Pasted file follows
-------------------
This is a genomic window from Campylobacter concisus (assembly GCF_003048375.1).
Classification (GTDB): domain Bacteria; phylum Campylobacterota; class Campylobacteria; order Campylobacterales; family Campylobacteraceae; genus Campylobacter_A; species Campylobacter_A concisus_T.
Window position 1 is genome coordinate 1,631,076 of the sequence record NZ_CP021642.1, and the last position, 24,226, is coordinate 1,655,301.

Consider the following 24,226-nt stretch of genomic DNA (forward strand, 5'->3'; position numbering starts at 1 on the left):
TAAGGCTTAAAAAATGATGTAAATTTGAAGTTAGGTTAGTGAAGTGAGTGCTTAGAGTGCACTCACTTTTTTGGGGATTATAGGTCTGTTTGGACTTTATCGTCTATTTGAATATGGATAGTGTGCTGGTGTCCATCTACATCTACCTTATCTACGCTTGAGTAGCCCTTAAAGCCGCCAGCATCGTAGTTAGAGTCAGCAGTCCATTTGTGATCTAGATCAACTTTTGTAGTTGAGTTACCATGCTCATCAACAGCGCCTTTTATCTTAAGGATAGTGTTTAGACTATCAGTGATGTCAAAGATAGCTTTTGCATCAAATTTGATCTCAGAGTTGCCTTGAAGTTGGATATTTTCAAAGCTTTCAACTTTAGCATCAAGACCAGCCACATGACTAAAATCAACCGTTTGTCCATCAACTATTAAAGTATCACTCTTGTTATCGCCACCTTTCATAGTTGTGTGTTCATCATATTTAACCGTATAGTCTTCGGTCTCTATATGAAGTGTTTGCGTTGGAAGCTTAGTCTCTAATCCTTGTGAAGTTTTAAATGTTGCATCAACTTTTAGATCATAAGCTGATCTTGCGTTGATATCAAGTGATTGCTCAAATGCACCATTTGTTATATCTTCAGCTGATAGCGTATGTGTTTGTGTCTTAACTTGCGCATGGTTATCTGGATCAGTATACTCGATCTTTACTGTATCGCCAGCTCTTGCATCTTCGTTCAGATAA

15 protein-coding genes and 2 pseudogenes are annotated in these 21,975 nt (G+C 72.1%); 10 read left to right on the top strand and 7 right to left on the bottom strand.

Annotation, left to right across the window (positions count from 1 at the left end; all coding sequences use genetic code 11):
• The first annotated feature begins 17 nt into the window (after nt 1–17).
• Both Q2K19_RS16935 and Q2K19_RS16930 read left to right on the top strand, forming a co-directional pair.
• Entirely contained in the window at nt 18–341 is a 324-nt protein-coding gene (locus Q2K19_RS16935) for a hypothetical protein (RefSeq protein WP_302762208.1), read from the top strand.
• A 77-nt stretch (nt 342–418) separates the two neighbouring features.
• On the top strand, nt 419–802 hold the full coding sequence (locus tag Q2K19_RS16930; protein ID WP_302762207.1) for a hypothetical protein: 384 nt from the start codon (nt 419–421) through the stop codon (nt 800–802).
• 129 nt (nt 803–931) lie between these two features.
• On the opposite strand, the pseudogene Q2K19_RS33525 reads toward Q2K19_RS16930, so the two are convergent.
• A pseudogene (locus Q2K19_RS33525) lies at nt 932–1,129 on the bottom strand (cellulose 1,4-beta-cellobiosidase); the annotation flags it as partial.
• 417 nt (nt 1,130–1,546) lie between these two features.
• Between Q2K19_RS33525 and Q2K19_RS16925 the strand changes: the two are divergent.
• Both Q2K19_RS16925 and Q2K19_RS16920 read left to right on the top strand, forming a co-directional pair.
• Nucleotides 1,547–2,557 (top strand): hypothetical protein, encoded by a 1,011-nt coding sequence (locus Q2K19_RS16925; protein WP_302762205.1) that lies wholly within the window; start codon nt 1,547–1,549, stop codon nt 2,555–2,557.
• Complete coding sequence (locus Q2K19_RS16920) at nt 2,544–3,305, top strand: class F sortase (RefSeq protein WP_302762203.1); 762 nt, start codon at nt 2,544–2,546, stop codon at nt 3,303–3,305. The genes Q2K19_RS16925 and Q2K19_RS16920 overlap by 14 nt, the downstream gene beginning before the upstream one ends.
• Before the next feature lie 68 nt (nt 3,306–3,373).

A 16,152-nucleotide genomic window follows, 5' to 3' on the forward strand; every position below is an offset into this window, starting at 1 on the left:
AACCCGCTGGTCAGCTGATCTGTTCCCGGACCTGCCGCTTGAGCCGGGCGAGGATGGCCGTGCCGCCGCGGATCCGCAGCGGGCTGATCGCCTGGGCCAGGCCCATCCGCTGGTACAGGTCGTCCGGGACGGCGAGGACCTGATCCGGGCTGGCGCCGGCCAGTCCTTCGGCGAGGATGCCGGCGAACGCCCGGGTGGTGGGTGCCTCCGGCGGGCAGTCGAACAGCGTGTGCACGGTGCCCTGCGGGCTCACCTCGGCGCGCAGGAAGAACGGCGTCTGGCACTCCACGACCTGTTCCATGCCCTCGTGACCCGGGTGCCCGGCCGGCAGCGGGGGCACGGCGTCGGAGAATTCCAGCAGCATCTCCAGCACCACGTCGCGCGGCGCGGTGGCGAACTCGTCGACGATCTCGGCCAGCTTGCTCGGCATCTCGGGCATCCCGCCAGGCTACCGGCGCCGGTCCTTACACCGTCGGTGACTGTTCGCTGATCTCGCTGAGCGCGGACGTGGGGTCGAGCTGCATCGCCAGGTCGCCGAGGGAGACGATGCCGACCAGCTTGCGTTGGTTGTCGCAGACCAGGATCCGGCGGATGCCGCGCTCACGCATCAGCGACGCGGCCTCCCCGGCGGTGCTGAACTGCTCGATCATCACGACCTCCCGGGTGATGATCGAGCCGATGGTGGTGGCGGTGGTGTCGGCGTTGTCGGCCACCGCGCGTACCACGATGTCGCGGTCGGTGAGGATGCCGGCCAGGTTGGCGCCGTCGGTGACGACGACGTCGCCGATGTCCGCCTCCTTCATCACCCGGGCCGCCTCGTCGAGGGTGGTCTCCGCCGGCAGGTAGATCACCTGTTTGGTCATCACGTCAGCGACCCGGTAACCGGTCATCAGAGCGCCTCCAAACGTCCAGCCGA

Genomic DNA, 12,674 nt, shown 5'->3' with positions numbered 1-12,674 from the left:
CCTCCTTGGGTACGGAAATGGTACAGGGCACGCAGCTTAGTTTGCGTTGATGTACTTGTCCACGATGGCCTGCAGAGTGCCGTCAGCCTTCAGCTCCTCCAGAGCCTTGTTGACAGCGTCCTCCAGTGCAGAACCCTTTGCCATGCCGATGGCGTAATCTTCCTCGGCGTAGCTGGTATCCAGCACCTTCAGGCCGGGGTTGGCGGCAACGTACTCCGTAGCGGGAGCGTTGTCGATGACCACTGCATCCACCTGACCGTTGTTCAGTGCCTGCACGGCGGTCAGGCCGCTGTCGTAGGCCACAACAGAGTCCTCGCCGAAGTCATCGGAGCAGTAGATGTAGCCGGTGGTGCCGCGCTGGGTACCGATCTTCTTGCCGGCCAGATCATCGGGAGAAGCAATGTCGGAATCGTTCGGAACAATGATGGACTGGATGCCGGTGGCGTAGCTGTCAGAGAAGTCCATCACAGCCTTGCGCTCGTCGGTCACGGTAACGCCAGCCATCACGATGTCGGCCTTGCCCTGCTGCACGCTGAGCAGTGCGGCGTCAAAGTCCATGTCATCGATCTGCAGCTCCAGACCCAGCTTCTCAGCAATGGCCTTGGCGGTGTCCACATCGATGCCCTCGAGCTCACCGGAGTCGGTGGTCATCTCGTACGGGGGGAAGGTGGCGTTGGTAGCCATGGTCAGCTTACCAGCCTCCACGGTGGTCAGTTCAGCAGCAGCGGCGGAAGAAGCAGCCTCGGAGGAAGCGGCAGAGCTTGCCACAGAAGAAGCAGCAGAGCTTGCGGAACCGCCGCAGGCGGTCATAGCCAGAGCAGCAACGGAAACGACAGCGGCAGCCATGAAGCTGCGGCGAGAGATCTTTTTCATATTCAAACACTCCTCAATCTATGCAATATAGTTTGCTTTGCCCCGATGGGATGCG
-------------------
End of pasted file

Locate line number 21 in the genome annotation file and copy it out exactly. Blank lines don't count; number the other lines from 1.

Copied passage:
• Before the next feature lie 68 nt (nt 3,306–3,373).